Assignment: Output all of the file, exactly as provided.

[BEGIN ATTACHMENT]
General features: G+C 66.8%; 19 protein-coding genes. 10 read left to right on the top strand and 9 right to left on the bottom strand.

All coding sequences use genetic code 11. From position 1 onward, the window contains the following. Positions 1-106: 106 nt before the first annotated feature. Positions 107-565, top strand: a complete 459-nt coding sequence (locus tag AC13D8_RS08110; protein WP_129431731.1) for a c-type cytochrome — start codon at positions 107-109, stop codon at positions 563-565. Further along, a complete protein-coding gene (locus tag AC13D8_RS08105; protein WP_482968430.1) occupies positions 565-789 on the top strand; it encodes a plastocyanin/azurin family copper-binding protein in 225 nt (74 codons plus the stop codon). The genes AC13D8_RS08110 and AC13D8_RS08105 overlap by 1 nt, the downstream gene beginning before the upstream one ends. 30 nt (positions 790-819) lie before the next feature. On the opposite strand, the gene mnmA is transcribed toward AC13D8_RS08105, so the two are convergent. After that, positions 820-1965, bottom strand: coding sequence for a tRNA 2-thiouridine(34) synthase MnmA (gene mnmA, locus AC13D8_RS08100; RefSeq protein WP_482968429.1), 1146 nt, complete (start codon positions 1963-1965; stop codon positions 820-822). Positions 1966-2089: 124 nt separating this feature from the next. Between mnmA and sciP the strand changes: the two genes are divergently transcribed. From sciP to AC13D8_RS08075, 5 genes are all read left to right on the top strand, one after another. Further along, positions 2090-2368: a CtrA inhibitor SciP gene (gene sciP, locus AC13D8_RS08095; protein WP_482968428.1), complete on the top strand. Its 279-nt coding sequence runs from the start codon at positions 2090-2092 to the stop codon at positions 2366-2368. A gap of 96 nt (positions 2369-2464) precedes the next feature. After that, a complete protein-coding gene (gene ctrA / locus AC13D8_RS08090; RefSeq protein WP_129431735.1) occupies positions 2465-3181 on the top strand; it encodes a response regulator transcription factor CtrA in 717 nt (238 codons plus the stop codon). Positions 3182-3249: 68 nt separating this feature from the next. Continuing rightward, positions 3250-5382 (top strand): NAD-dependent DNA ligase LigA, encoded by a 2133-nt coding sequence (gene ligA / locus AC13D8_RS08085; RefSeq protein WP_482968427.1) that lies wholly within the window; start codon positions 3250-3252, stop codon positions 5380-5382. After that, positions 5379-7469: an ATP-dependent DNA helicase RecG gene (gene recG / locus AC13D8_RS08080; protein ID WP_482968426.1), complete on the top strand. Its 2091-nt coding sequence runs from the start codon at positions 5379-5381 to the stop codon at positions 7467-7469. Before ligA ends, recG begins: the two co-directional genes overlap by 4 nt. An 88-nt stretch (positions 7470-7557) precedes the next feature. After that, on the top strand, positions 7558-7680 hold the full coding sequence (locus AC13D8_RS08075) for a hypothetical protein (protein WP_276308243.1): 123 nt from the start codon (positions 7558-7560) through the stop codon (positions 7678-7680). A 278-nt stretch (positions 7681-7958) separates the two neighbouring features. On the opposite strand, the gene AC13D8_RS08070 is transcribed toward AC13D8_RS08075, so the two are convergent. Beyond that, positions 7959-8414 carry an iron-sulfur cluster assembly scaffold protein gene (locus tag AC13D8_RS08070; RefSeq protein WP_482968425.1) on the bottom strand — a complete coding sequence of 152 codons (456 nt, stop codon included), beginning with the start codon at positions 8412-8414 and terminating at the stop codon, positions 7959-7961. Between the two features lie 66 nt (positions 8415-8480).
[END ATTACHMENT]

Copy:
General features: G+C 66.8%; 19 protein-coding genes. 10 read left to right on the top strand and 9 right to left on the bottom strand.

All coding sequences use genetic code 11. From position 1 onward, the window contains the following. Positions 1-106: 106 nt before the first annotated feature. Positions 107-565, top strand: a complete 459-nt coding sequence (locus tag AC13D8_RS08110; protein WP_129431731.1) for a c-type cytochrome — start codon at positions 107-109, stop codon at positions 563-565. Further along, a complete protein-coding gene (locus tag AC13D8_RS08105; protein WP_482968430.1) occupies positions 565-789 on the top strand; it encodes a plastocyanin/azurin family copper-binding protein in 225 nt (74 codons plus the stop codon). The genes AC13D8_RS08110 and AC13D8_RS08105 overlap by 1 nt, the downstream gene beginning before the upstream one ends. 30 nt (positions 790-819) lie before the next feature. On the opposite strand, the gene mnmA is transcribed toward AC13D8_RS08105, so the two are convergent. After that, positions 820-1965, bottom strand: coding sequence for a tRNA 2-thiouridine(34) synthase MnmA (gene mnmA, locus AC13D8_RS08100; RefSeq protein WP_482968429.1), 1146 nt, complete (start codon positions 1963-1965; stop codon positions 820-822). Positions 1966-2089: 124 nt separating this feature from the next. Between mnmA and sciP the strand changes: the two genes are divergently transcribed. From sciP to AC13D8_RS08075, 5 genes are all read left to right on the top strand, one after another. Further along, positions 2090-2368: a CtrA inhibitor SciP gene (gene sciP, locus AC13D8_RS08095; protein WP_482968428.1), complete on the top strand. Its 279-nt coding sequence runs from the start codon at positions 2090-2092 to the stop codon at positions 2366-2368. A gap of 96 nt (positions 2369-2464) precedes the next feature. After that, a complete protein-coding gene (gene ctrA / locus AC13D8_RS08090; RefSeq protein WP_129431735.1) occupies positions 2465-3181 on the top strand; it encodes a response regulator transcription factor CtrA in 717 nt (238 codons plus the stop codon). Positions 3182-3249: 68 nt separating this feature from the next. Continuing rightward, positions 3250-5382 (top strand): NAD-dependent DNA ligase LigA, encoded by a 2133-nt coding sequence (gene ligA / locus AC13D8_RS08085; RefSeq protein WP_482968427.1) that lies wholly within the window; start codon positions 3250-3252, stop codon positions 5380-5382. After that, positions 5379-7469: an ATP-dependent DNA helicase RecG gene (gene recG / locus AC13D8_RS08080; protein ID WP_482968426.1), complete on the top strand. Its 2091-nt coding sequence runs from the start codon at positions 5379-5381 to the stop codon at positions 7467-7469. Before ligA ends, recG begins: the two co-directional genes overlap by 4 nt. An 88-nt stretch (positions 7470-7557) precedes the next feature. After that, on the top strand, positions 7558-7680 hold the full coding sequence (locus AC13D8_RS08075) for a hypothetical protein (protein WP_276308243.1): 123 nt from the start codon (positions 7558-7560) through the stop codon (positions 7678-7680). A 278-nt stretch (positions 7681-7958) separates the two neighbouring features. On the opposite strand, the gene AC13D8_RS08070 is transcribed toward AC13D8_RS08075, so the two are convergent. Beyond that, positions 7959-8414 carry an iron-sulfur cluster assembly scaffold protein gene (locus tag AC13D8_RS08070; RefSeq protein WP_482968425.1) on the bottom strand — a complete coding sequence of 152 codons (456 nt, stop codon included), beginning with the start codon at positions 8412-8414 and terminating at the stop codon, positions 7959-7961. Between the two features lie 66 nt (positions 8415-8480).